Originally Posted by darryl gesner View Post
Lets see...as far a damaging the turf...you really shouldn't be with a relatively light mower that size unless the turf is thin or the soil is really soft = operator error or machine not set up properly. First of all, check the tire pressure in all tires and set them to recommended specs. Often they are set up with them way too firm and that will cause a rough ride and it to tear turf...ususally they should be somewhere around 12 to 14 psi. Is it tearing the turf when you turn around to go back at the end of a row? If so, you can either do a 3 point turn or do a proper zero turn, although technically it's not a zero turn because that would put you going back exactly where you came from, lol. Be sure to not just pivot on the inside wheel. What you want to do is reverse the inside wheel just as it's about to "stall out". You should be seperating the sticks basically, one stick pushed forward and one pulled back.

As far as the deck pitch, that's about right...usually you want the front 1/8 to 1/4 inch lower in the front...I set mine to 3/16.

You may need to adjust your anti-scalp wheels lower (if they adjust). Personally I keep mine up all the way on my mower and make sure not to put it in a position where it will scalp. It's hard to get a good cut on any mower cutting that tall...there's just not enough suction to stand the grass up very well, especially on a homeowner quality machine.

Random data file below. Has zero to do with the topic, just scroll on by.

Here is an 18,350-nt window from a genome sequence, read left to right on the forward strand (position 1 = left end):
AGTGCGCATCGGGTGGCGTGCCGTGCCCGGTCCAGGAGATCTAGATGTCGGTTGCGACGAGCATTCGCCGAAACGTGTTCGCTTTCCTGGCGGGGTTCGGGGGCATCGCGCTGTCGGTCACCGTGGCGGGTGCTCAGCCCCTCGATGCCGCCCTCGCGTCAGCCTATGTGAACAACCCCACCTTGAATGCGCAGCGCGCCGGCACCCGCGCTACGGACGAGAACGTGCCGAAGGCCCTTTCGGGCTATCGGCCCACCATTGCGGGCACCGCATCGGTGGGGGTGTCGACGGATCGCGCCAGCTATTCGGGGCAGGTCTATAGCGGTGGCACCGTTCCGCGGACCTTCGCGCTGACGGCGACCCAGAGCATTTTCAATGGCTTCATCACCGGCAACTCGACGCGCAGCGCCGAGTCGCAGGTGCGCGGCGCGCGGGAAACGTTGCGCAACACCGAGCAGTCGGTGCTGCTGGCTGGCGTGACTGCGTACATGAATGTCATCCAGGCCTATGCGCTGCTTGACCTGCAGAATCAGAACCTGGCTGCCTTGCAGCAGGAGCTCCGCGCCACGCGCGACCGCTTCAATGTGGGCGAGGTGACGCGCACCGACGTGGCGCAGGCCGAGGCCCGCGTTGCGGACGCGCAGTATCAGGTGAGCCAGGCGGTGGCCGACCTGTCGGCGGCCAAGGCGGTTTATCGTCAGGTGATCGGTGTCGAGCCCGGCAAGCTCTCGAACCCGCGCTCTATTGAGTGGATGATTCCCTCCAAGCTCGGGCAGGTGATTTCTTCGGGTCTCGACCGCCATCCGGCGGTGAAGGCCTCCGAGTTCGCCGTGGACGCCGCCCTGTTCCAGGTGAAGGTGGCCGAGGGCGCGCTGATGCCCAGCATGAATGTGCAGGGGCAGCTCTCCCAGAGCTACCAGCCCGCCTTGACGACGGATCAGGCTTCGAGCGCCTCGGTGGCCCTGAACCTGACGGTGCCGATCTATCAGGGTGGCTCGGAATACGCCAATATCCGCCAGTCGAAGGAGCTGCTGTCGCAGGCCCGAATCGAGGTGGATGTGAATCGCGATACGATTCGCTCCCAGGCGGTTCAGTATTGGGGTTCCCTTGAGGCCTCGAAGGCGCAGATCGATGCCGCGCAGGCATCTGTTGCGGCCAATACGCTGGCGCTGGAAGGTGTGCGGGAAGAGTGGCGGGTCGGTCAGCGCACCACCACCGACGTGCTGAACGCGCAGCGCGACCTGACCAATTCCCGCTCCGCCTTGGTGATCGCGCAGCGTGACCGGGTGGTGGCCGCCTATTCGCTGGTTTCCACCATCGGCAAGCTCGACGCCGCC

Not much you can do about the front wheels pushing the grass down.

Oh, as far as slopes go, you will find that you have very poor traction going straight down a slope since most of the weight is on your front wheels and of course you steer with the rears. I do most slopes side-to-side on my mowers, starting from the bottom and working my way up. That way you're always turning uphill. You can do it top to bottom but you will still want to do your turns uphill.

A lot of it is using the proper techniques and just getting to know the machine. An experienced Z operator can do things that at this point you would think are impossible.
Darryl thanks for the response and useful information.
I'm new at the zero turn mower thing and I'm sure the tearing of the turf is operator error.Common sense told me that I needed to keep the tires rotating while turning or the tires would tear up the turf but I still occasionally pivot on the inside tire. I'll heed your advise and reverse the inside tire while turning.

I set the rear tires at 13lbs and the fronts at 30lbs,they were 18/34 from the dealer. Is the front set to high at 30lbs?

We have mostly blue grass around here and my front yard gets full sun which causes it by mid summer to really start drying out which is why I cut it at 4 1/2" to help it hold moisture.If I cut it at say 3 1/2" I'd have to water it allot to keep it from practically dying or looking the color of bailed hay. I cut my back yard at 3 1/2" because it gets shade although it is a little thin (weak).

I've been side discharging with the ZT and I don't like the clippings laying on top of the grass so I've been double cutting to get rid of them. I've decided to install the mulch kit. I've always mulched with my Toro 21".